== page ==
If you suspect you have been bitten, call a healthcare professional or visit the emergency room and bring the spider for identification purposes, if possible.

Can my doctor test for a brown recluse spider bite?

There is no test available to identify a brown recluse spider bite. But your healthcare provider may test for skin infections or other conditions based on the wound or blister as a result of the bite.

Management and Treatment

What are the effects of a brown recluse bite?

Brown recluse spider bites can cause wounds. If the wound is left untreated, the wound could result in an infection or scarring.

How do I manage symptoms of a brown recluse spider bite?

  • Immediately clean the bite area with soap and water.
  • Apply a damp cloth with cold water or ice to the bite area to reduce swelling.
  • Elevate the bite area, if possible.
  • Seek medical attention for severe symptoms.
  • A healthcare provider may prescribe antibiotics to prevent infection.

How soon after treatment for a brown recluse bite will I feel better?

The majority of brown recluse bites will heal after three weeks if the bite is not severe. Seeking treatment at the first sign of a brown recluse bite will ease recovery time.

What happens if a brown recluse bite goes untreated?

If the area around the bite continues to grow and your pain increases, the wound may be infected, especially if the wound begins to drain a cloudy liquid. Infections could be dangerous and spread further from the wound. In serious cases, an untreated and infected wound could be life-threatening.


How can I reduce my risk of being bitten by a brown recluse?

Awareness and understanding where brown recluse spiders live are the first steps in reducing your risk of a bite. However, brown recluse spiders frequently go unnoticed due to their habitat and sneaky nature.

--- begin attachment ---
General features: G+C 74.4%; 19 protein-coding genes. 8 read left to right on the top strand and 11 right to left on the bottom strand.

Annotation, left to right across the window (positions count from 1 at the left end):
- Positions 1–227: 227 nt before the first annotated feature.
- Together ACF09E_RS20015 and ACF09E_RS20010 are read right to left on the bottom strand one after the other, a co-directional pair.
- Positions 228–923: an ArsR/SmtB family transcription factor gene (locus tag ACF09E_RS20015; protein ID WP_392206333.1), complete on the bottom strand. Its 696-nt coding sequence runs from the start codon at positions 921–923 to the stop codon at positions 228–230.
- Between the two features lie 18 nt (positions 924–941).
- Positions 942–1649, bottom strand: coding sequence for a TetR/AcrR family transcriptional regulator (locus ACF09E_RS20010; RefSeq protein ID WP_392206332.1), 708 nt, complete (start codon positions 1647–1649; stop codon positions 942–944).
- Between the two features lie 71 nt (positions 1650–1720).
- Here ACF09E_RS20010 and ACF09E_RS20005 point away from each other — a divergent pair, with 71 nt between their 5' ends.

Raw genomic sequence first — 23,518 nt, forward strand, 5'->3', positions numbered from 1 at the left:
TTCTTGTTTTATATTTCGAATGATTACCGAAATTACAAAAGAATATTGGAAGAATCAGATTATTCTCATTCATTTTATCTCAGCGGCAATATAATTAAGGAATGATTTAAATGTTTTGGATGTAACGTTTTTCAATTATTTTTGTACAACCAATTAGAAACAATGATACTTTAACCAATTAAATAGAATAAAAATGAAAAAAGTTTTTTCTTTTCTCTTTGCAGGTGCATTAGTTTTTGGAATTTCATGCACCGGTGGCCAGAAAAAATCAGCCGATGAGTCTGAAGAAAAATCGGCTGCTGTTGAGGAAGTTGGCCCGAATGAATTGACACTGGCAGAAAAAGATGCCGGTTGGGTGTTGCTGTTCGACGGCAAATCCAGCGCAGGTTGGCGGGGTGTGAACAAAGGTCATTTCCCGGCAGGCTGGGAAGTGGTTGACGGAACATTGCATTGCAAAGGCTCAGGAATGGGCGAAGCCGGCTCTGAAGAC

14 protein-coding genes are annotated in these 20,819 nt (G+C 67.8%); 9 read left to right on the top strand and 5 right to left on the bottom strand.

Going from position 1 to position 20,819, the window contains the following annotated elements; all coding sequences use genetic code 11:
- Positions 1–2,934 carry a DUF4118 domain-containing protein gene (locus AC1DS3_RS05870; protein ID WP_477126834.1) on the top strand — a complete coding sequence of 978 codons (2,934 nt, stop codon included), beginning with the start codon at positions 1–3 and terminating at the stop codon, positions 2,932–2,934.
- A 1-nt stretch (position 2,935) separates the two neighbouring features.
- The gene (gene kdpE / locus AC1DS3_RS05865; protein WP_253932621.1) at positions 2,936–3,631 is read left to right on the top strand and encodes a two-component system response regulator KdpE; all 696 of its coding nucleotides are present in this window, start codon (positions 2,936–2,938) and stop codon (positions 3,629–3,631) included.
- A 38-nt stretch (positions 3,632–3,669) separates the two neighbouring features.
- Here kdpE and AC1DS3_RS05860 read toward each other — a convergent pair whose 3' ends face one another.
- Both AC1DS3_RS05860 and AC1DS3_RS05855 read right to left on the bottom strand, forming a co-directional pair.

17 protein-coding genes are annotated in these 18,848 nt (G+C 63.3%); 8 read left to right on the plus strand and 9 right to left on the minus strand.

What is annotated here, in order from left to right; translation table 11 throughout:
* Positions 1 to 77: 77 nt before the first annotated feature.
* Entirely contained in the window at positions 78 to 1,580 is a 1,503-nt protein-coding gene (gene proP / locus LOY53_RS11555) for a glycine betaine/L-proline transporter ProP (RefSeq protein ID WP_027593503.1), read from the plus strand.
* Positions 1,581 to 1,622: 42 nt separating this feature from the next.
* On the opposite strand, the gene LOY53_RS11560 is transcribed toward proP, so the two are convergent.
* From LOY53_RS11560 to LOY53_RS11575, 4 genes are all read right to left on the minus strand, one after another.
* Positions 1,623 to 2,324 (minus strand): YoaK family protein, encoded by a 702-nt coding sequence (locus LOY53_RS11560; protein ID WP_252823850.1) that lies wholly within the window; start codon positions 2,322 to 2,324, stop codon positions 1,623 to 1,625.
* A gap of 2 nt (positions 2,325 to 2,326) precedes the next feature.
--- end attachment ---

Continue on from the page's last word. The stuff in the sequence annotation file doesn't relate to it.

How can I prevent brown recluse spider bites?

There are steps you can take to prevent bites from a brown recluse spider. These include:

  • Stop spiders from entering your home by sealing small openings with caulk.
  • Remove spider webs from homes.
  • Keep firewood at least 20 feet away from your home.
  • Wear gloves when moving wood.
  • Wear long sleeves and pants in areas with spiders.
  • Shake clothing and shoes before wearing.
  • Contact a pest control professional if you notice your home has a brown recluse spider infestation.

Outlook / Prognosis

What can I expect if I am bitten by a brown recluse spider?

If you are bitten, you can expect the following:

What it feels like

There may be delayed pain after the bite occurs.

What it looks like

  • A blister.
  • Swelling at the site.
  • An ulcer (wound).

With proper care, most people will recover from a brown recluse spider bite.

Living With

When should I call the doctor about a brown recluse bite?

Call your doctor or visit the emergency room immediately if you experience any of the following:

  • Fever.
  • Dizziness.
  • Chills.
  • Nausea.
  • Your wound looks like it’s infected. It may be red, swollen, drain cloudy fluid or be painful to the touch.

What questions should I ask my doctor about a brown recluse spider bite?

  • How do I treat my symptoms?
  • What are the signs of infection?
  • Am I at risk for any complications?

A note from Cleveland Clinic

Unfortunately, a bite from a brown recluse spider will not turn you into a comic book superhero. Discomfort from a bite is temporary and can be alleviated with quick treatment and proper wound care hygiene. If you live in an area with brown recluse spiders, take precautions in garages, basements and closets, and reach out to a pest control specialist if you feel that there is an infestation.

Last reviewed by a Cleveland Clinic medical professional on 05/06/2022.


  • American Academy of Pediatrics (AAP). Spider Bites. ( Accessed 5/6/2022.
  • American Osteopathic College of Dermatology. Spider Bites. ( Accessed 5/6/2022.
  • Merck Manual. Spider Bites. ( Accessed 5/6/2022.
  • National Pest Management Association. Brown Recluse Spiders. ( Accessed 5/6/2022.
  • All About Pests. The Bite Stages of a Brown Recluse Spider. ( Accessed 5/6/2022.

Get useful, helpful and relevant health + wellness information

Cleveland Clinic is a non-profit academic medical center. Advertising on our site helps support our mission. We do not endorse non-Cleveland Clinic products or services. Policy

Cleveland Clinic is a non-profit academic medical center. Advertising on our site helps support our mission. We do not endorse non-Cleveland Clinic products or services. Policy

Related Institutes & Services